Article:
Electroconductive substrates are emerging as promising functional materials for biomedical applications. Here, the development of biohybrids of collagen and pristine graphene that effectively harness both the biofunctionality of the protein component and the increased stiffness and enhanced electrical conductivity (matching native cardiac tissue) obtainable with pristine graphene is reported. As well as improving substrate physical properties, the addition of pristine graphene also enhances human cardiac fibroblast growth while simultaneously inhibiting bacterial attachment (Staphylococcus aureus). When embryonic-stem-cell-derived cardiomyocytes (ESC-CMs) are cultured on the substrates, biohybrids containing 32 wt% graphene significantly increase metabolic activity and cross-striated sarcomeric structures, indicative of the improved substrate suitability. By then applying electrical stimulation to these conductive biohybrid substrates, an enhancement of the alignment and maturation of the ESC-CMs is achieved. While this in vitro work has clearly shown the potential of these materials to be translated for cardiac applications, it is proposed that these graphene-based biohybrid platforms have potential for a myriad of other applications-particularly in electrically sensitive tissues, such as neural and neural and musculoskeletal tissues.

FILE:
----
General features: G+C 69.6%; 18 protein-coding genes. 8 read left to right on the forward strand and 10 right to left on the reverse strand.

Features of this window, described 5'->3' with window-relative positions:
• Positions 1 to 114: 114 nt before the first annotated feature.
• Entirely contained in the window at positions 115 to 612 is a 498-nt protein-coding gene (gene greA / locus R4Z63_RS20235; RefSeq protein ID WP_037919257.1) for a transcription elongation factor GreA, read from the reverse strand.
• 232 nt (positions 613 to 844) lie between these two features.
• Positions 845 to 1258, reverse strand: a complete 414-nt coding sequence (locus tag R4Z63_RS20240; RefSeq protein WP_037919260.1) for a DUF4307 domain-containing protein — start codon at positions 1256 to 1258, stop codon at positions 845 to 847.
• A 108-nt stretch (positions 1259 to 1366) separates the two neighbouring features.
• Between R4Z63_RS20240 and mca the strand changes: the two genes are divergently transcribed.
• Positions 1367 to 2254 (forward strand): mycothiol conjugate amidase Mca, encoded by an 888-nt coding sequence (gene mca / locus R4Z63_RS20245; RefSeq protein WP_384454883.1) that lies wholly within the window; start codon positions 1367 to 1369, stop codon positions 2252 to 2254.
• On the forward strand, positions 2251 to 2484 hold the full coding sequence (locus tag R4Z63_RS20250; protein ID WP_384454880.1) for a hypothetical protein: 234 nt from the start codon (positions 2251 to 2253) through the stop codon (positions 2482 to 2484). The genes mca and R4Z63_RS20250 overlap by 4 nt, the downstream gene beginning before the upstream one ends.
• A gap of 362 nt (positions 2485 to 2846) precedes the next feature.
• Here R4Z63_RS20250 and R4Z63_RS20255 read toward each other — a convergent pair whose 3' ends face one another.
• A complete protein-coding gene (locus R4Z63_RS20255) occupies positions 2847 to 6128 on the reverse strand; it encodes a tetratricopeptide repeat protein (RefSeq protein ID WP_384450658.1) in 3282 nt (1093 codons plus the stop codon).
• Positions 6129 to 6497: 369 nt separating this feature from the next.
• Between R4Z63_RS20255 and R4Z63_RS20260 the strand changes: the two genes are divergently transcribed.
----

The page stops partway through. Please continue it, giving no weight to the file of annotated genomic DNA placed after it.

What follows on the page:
Royal College of Surgeons in Ireland ->